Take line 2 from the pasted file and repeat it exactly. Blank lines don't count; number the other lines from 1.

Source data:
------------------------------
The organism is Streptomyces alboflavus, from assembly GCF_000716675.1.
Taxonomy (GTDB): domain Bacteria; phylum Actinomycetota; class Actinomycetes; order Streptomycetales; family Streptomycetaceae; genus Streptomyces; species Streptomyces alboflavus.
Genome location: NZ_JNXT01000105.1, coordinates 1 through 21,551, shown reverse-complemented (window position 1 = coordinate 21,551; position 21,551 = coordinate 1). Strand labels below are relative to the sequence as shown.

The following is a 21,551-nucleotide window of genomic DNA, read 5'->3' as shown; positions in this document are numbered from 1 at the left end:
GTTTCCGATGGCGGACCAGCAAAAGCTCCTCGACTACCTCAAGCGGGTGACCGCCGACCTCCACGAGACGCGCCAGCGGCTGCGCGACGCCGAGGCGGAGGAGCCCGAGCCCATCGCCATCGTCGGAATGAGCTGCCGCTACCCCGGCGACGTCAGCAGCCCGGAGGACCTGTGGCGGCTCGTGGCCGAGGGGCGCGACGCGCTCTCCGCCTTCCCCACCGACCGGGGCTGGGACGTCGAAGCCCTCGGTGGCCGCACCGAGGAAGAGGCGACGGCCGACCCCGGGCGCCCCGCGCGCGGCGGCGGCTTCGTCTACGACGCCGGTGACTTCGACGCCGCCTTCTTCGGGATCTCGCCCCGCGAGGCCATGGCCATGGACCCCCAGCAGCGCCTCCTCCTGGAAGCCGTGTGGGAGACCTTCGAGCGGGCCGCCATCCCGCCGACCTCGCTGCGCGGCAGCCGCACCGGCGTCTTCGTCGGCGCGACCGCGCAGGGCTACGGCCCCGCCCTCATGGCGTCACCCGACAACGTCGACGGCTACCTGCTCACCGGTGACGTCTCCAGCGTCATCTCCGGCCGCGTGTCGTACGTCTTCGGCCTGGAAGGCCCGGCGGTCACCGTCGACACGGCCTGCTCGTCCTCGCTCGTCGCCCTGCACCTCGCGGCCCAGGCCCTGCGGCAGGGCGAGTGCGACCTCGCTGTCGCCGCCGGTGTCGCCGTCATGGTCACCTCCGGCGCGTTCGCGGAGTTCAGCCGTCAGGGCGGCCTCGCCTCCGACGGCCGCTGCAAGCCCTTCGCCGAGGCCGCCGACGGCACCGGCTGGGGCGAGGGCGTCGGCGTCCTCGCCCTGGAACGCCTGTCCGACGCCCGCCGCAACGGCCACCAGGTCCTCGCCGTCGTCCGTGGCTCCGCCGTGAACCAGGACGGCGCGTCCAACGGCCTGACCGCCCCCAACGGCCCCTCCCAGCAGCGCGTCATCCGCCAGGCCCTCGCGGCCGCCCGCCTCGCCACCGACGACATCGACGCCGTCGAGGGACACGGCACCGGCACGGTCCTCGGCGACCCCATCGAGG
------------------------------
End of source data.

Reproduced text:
Taxonomy (GTDB): domain Bacteria; phylum Actinomycetota; class Actinomycetes; order Streptomycetales; family Streptomycetaceae; genus Streptomyces; species Streptomyces alboflavus.